Burma has launched its first census in 30 years with the help of UK technology company DRS Data Services.
This involves the design, printing and shipping of 16 million specially formulated questionnaires, which, after the census is completed in April 2014, will be scanned and analysed to give more accurate information on the country and its citizens.
The Southeast Asian country, also known as The Republic of the Union of Myanmar, was under military rule between 1962 and 2011, so now needs to capture data for its estimated population of 60 million across 135 different ethnic groups.
"The idea is to use the census as a benchmark to help push forward the country's current transition, using data to provide social, economic and demographic characteristics of people and households for the purpose of ongoing reforms, development planning and good governance," said HE. U Khin Yi, minister for population and immigration in Myanmar.
Scanning of the forms will begin during the first two weeks of May, in a purpose-built 7.5m square foot warehouse, registering and processing up to 24,000 forms an hour, using Optical Mark Recognition (OMR) and Intelligent Character Recognition (ICR) software.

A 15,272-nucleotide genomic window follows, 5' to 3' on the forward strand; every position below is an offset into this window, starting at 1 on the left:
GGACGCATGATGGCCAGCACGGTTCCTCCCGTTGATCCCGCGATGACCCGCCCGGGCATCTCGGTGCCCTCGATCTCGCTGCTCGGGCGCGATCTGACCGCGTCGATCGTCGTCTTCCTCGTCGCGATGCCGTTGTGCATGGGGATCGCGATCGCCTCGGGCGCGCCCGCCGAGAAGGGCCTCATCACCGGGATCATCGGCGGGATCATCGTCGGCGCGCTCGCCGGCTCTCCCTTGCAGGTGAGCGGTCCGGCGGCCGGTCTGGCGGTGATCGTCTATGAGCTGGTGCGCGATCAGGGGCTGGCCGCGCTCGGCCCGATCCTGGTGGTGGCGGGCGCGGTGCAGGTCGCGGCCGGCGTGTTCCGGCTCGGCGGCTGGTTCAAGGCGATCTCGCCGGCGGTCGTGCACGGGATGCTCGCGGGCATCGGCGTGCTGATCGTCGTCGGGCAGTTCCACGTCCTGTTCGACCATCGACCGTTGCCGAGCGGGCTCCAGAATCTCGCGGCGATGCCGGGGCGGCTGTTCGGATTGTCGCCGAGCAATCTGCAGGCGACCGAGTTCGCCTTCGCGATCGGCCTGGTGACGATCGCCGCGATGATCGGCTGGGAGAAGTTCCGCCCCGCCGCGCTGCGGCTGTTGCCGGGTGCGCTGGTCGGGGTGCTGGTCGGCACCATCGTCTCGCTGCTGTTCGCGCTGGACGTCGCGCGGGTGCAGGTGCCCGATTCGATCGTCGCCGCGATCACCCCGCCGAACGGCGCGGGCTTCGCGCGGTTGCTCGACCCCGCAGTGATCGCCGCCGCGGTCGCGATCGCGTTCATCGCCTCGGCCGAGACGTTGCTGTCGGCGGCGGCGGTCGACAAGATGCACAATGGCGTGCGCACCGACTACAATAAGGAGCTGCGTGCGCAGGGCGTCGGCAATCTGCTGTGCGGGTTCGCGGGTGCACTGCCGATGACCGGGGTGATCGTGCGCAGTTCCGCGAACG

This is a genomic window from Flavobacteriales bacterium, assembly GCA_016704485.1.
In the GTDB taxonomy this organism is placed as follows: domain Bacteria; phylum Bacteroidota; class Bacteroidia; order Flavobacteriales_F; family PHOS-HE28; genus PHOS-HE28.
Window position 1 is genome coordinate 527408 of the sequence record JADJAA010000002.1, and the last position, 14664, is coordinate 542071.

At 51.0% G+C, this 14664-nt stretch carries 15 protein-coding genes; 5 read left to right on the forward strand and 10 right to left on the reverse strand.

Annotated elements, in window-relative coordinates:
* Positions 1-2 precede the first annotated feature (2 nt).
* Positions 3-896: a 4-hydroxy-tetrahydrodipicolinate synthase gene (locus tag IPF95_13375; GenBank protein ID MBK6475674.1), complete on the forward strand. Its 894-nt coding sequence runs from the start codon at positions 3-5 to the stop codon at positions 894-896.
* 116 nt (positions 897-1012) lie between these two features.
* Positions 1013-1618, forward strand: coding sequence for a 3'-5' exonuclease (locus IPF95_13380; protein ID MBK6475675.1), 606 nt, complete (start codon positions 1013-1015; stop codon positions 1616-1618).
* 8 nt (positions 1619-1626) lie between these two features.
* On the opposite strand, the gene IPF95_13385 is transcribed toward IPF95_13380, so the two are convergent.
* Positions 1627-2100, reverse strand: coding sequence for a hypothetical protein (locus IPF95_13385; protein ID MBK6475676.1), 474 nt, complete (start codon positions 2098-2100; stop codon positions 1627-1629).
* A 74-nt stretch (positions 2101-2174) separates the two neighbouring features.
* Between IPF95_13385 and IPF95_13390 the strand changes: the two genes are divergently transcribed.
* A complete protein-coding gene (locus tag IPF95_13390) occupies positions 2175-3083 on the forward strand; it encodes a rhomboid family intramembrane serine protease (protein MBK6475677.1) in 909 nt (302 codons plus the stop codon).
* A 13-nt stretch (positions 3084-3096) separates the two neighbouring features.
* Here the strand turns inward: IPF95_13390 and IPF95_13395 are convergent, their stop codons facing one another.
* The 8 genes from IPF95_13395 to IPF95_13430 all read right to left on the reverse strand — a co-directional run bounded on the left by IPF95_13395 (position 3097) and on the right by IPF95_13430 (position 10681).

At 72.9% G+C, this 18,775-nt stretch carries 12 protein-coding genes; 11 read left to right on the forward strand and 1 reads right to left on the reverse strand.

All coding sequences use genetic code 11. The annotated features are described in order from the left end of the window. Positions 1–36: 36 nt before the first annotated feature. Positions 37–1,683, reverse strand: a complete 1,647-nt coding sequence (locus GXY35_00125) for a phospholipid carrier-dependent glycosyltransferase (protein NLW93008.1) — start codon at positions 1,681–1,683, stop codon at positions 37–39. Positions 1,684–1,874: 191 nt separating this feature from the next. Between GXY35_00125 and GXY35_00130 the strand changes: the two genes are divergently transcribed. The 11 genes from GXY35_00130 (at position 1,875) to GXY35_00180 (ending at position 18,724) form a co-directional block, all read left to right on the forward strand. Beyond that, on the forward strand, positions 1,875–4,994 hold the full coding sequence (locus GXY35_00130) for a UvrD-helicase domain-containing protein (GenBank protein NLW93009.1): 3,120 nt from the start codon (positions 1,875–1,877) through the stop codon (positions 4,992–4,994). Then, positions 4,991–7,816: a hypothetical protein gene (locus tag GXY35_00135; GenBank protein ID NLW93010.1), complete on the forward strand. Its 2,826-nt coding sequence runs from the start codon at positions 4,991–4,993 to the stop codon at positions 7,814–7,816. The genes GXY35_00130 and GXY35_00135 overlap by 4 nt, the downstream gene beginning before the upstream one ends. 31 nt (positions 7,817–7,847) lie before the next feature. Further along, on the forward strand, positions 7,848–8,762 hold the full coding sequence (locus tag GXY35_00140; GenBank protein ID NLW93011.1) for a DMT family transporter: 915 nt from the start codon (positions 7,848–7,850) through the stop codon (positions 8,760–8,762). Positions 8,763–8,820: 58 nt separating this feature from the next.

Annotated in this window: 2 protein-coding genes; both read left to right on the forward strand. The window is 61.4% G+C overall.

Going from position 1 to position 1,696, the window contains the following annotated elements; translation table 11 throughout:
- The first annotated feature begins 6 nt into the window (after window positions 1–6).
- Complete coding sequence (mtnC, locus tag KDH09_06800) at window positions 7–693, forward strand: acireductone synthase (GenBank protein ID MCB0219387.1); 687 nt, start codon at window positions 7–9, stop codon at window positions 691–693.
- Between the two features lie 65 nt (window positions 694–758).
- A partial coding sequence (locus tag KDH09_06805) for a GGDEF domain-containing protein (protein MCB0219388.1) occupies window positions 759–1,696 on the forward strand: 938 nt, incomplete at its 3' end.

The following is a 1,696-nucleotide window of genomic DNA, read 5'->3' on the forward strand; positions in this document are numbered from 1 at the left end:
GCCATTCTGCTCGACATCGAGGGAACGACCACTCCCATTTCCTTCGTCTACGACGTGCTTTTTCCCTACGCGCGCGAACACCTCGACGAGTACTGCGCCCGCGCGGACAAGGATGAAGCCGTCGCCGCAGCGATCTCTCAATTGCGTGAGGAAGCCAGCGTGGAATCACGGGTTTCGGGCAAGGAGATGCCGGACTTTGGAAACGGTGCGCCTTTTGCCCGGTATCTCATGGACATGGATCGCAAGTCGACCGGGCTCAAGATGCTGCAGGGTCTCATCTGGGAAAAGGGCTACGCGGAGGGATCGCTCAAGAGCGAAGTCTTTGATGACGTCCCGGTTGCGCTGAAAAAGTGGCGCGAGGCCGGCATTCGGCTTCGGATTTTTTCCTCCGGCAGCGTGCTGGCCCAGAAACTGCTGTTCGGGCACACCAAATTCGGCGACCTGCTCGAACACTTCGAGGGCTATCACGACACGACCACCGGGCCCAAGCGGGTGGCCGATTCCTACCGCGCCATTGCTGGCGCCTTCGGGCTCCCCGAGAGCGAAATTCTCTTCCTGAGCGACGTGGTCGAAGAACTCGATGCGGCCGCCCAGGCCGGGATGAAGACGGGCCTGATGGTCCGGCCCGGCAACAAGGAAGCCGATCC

Commenting on the operational and logistics challenges of the Myanmar census, DRS census specialist Ann Stewart-Baker said that paper was a more appropriate medium for a census in developing countries due to a lack of electricity and internet connectivity.
Myanmar expects to release the preliminary census results within three to four months.
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